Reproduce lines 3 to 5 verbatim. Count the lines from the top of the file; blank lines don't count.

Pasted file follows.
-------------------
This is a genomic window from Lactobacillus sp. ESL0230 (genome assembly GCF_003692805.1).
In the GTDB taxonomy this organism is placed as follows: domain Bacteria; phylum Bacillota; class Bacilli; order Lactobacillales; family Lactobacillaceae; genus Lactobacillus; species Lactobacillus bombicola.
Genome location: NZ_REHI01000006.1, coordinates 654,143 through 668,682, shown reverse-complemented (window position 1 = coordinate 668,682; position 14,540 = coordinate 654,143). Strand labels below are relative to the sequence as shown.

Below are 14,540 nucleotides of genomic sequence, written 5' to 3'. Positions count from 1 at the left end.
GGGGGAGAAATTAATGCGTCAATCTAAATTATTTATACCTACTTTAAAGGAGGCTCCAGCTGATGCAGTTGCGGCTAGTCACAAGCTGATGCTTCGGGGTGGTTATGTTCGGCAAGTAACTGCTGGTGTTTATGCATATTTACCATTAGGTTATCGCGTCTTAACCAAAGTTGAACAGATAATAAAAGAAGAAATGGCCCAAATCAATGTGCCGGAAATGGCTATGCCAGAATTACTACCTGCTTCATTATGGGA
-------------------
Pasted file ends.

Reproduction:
Genome location: NZ_REHI01000006.1, coordinates 654,143 through 668,682, shown reverse-complemented (window position 1 = coordinate 668,682; position 14,540 = coordinate 654,143). Strand labels below are relative to the sequence as shown.

Below are 14,540 nucleotides of genomic sequence, written 5' to 3'. Positions count from 1 at the left end.
GGGGGAGAAATTAATGCGTCAATCTAAATTATTTATACCTACTTTAAAGGAGGCTCCAGCTGATGCAGTTGCGGCTAGTCACAAGCTGATGCTTCGGGGTGGTTATGTTCGGCAAGTAACTGCTGGTGTTTATGCATATTTACCATTAGGTTATCGCGTCTTAACCAAAGTTGAACAGATAATAAAAGAAGAAATGGCCCAAATCAATGTGCCGGAAATGGCTATGCCAGAATTACTACCTGCTTCATTATGGGA